someone in lock step with his views, Mulvaney said "a little bit of both."

"I've encouraged him to find people who have some overlap with him but
don't see the world in lockstep with him," Mulvaney said.

The Pentagon on Sunday would only say that Mattis serves at the pleasure
of the president.

Other officials said it wasn't clear whether Mattis had spoken directly to
Trump about the accelerated departure. Mattis had been at work on Friday,
and defense officials had insisted he was planning to stay through
February, when he would attend a NATO defense ministers meeting.

Meanwhile, Senate Majority Leader Mitch McConnell, R-Ky., joined leading
Republicans on foreign affairs in urging Trump to reconsider his decision
to withdraw American forces from Syria.

"We believe that such action at this time is a premature and costly
mistake that not only threatens the safety and security of the United
States but also emboldens" the Islamic State group, President Bashar
Assad's government, Iran and Russia, according to the letter, signed by
McConnell and eight other senators, including Sen. Lindsey Graham, R-S.C.,
who organized it.

They asked Trump to "not make any final decision for 90 days to allow time
to adequately study the impacts of this decision on our partners, our
allies and the re-emergence of ISIS and other terror groups, to ensure our
nation's strategic interests are secured."

But Mulvaney, asked on ABC whether there was any chance the president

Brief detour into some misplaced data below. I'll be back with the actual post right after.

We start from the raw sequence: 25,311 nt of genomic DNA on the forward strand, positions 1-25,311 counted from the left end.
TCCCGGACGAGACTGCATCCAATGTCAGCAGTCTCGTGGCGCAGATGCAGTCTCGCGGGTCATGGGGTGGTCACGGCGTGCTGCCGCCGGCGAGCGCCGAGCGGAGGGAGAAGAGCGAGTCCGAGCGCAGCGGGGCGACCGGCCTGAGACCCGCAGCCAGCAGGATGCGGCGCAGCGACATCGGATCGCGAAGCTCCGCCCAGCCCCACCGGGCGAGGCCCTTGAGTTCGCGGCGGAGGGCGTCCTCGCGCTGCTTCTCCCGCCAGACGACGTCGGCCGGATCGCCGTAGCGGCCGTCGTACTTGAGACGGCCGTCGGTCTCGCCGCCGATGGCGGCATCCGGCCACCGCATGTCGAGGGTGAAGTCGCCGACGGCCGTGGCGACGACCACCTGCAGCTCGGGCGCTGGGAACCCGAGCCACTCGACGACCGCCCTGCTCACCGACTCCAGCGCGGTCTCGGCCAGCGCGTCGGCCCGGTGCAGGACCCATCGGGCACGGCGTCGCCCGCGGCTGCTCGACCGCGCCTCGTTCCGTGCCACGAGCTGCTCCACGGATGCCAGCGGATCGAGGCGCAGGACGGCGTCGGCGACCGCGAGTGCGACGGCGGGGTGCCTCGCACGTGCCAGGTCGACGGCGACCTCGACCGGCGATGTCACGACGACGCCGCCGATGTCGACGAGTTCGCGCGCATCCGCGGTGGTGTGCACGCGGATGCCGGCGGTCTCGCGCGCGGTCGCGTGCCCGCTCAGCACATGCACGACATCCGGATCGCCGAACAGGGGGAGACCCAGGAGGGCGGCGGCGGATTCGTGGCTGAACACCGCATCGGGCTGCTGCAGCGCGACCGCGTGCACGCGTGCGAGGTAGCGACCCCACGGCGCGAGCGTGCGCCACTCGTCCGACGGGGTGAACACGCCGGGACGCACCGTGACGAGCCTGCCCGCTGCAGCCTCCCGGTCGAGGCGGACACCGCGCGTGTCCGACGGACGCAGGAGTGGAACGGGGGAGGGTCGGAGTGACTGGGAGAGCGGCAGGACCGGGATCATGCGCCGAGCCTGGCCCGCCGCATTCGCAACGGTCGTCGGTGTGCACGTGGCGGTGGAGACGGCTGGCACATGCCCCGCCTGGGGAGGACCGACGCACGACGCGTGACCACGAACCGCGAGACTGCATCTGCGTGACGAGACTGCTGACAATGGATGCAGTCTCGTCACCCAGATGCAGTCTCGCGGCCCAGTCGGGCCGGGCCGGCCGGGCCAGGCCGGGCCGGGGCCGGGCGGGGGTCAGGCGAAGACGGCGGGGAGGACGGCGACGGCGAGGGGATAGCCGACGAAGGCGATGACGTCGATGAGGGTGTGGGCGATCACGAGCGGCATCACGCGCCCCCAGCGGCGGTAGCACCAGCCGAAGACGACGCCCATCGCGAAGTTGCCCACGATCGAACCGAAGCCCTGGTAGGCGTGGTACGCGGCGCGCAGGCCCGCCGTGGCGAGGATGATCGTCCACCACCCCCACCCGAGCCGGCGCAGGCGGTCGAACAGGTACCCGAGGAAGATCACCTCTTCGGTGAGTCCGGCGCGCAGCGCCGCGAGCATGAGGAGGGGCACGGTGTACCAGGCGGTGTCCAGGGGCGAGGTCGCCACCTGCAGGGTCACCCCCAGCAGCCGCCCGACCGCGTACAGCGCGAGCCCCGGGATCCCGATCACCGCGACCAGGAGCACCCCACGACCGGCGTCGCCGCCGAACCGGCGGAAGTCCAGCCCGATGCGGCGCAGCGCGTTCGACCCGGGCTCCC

might change his mind on Syria decision, said: "No. I think the president
has told people from the very beginning that he doesn't want us to stay in
Syria forever. You're seeing the end result now of two years' worth of
work. But keep in mind it's not unusual for a president to lose members of
the Cabinet over these types of disagreements."

Just after tweeting the announcement about Shanahan, Trump said he had had
"a long and productive call" with Turkey's president, Recep Tayyip
Erdogan. Trump said they discussed IS, "our mutual involvement in Syria, &
the slow & highly coordinated pullout of U.S. troops from the area. After
many years they are coming home."

Shanahan, a longtime Boeing Co. executive, was nominated for the deputy
job in early 2017.

He moved up through the management ranks at Boeing over a career that
began in 1986. The Puget Sound Business Journal called him a Boeing "fix-
it" man in a March 2016 report. He oversaw the company's global supply
chain strategies and use of advanced manufacturing technologies. Shanahan
was central to getting the 787 Dreamliner on track after production
problems in the program's early years, the report said.
Donald J. Trump, 304 electoral votes to 227, defeated compulsive liar in
denial Hillary Rodham Clinton on December 19th, 2016. The clown car
parade of the democrat party ran out of gas and got run over by a Trump

Congratulations President Trump. Thank you for cleaning up the disaster
of the Obama presidency.

Under Barack Obama's leadership, the United States of America became the
The World According To Garp.

ObamaCare is a total 100% failure and no lie that can be put forth by its
supporters can dispute that.

Obama jobs, the result of ObamaCare. 12-15 working hours a week at minimum
wage, no benefits and the primary revenue stream for ObamaCare. It can't
be funded with money people don't have, yet liberals lie about how great
it is.

Obama increased total debt from $10 trillion to $20 trillion in the eight
years he was in office, and sold out heterosexuals for Hollywood queer
liberal democrat donors.
2018-12-26 05:53:14 UTC
Post by Leroy N. Soetoro
WASHINGTON – Irritated with the criticism and fallout from Defense
Secretary Jim Mattis' resignation, President Donald Trump on Sunday pushed
the Pentagon chief out the door two months earlier than planned, an
acrimonious end to a tense relationship that had been eroding in recent
...makes ya wonder who he'll blame when he can't get an erection...the
Democrats...Mnuchin...Federal Reserve...undocumented aliens?